The history of measurement standards from individual manufactured artifacts to standards based on constants of nature.
April Meeting 2012:
March 31-April 3, 2012,
April 2012 FHP Sessions (Hyatt Regency, Atlanta, GA)
I. The Scientific Legacy of Bruno Rossi (organized by Daniel Kleppner)
Saturday, March 31, 2012 at 1:30-3:18
Room: International Ballroom South
George W. Clark (MIT), "Rossi and x-ray astronomy"
Edward Stone (Caltech), "Rossi and space physics"
James W. Cronin (Univ. of Chicago), "Rossi and cosmic rays"
Chair: Daniel Kleppner (MIT)
The session is intended to portray the science that Rossi helped to pioneer in X-ray astronomy, cosmic ray physics and space science. The spirit of the session is to help the younger generation understand more about the heritage of physics that makes their research possible and to learn something about the great scientists who helped to create that heritage.
II. Physicists Advising on National Security (organized by Gloria Lubkin)
Sunday, April 1, 2012 at 10:45-12:33
Room: International Ballroom South
Richard Garwin (T. J. Watson Research Center, IBM Fellow Emeritus), "Experience with the President's Science Advisory Committee, Its Panels, and Other Modes of Advice"
Roy Schwitters (University of Texas, Austin), "Experiences Advising our Government from the Point of View of a JASON"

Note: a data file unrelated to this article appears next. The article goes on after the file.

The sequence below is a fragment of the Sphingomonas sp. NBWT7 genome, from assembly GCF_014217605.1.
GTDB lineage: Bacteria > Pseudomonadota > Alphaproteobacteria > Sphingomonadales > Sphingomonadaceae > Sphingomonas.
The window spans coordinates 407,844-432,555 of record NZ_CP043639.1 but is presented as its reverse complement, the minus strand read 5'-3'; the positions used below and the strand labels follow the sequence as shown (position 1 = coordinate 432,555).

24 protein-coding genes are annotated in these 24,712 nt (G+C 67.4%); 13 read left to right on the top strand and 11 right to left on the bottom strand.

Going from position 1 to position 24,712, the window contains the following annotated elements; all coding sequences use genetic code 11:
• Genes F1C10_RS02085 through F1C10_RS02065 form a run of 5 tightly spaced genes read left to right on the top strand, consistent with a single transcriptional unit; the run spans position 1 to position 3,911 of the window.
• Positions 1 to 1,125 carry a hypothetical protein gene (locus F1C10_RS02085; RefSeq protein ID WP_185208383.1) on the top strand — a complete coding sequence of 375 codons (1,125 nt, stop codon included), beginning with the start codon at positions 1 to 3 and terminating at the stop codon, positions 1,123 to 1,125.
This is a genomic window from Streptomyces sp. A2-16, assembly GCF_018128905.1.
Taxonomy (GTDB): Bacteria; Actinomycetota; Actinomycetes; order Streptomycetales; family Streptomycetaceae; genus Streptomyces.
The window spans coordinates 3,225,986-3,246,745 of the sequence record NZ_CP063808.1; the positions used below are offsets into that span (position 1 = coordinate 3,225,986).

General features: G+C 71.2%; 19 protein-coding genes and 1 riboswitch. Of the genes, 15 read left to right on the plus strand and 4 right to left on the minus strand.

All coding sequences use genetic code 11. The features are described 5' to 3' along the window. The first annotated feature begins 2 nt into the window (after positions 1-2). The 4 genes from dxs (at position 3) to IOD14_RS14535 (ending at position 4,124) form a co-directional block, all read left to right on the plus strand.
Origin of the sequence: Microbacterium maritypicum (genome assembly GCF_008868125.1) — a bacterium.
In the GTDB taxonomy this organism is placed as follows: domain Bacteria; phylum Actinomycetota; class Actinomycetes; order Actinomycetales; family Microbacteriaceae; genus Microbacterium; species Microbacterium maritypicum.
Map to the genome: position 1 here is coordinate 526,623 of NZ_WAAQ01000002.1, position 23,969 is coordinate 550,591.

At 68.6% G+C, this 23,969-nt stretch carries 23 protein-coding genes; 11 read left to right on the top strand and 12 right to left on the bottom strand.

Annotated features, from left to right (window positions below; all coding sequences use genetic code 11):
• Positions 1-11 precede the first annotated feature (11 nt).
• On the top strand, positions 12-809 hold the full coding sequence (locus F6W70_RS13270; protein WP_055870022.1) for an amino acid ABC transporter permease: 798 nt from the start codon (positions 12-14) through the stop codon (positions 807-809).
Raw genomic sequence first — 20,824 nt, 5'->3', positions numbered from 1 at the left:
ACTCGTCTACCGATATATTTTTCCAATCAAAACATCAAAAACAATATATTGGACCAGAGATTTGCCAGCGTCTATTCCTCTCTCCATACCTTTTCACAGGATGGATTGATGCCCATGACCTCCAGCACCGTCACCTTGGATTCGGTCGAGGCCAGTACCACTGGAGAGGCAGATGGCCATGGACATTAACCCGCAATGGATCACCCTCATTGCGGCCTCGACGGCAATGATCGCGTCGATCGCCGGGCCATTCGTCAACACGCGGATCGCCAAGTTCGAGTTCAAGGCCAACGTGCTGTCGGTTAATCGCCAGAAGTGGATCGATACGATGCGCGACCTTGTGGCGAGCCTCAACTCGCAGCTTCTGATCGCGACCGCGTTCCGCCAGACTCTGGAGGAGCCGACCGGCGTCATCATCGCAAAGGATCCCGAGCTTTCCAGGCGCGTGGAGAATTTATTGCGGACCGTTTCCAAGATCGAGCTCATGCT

John S. Foster, Jr. (Private consultant), "Advisory Experience with DOD, DOE, and the Intelligence Community"
Chair: Gloria Lubkin (Physics Today editor emerita)
The session is intended to present the perspectives of three physicists who have spent many years advising the government on national security.
III. The National Laboratories After 1980 (Pais Prize Session) (organized by Catherine Westfall)
Monday, April 2, 2012 at 3:30-5:18
Room: International Ballroom South
Lillian Hoddeson (Univ. of Illinois, Urbana), "The Failure of the SSC: Lessons for the History of Physics" (Pais Prize talk)
Burton Richter (SLAC), "A View of the Evolution of Lab/DOE Relations."
Joseph Martin (Univ. of Minnesota, Minneapolis), "A Good Name and Great Riches: Rebranding Solid State Physics for National Laboratories"
Chair: Catherine Westfall (Lyman Briggs College, Michigan State University)
This session will describe the various changes that took place within the national laboratories and between the national laboratories and the overall physics community and the Department of Energy.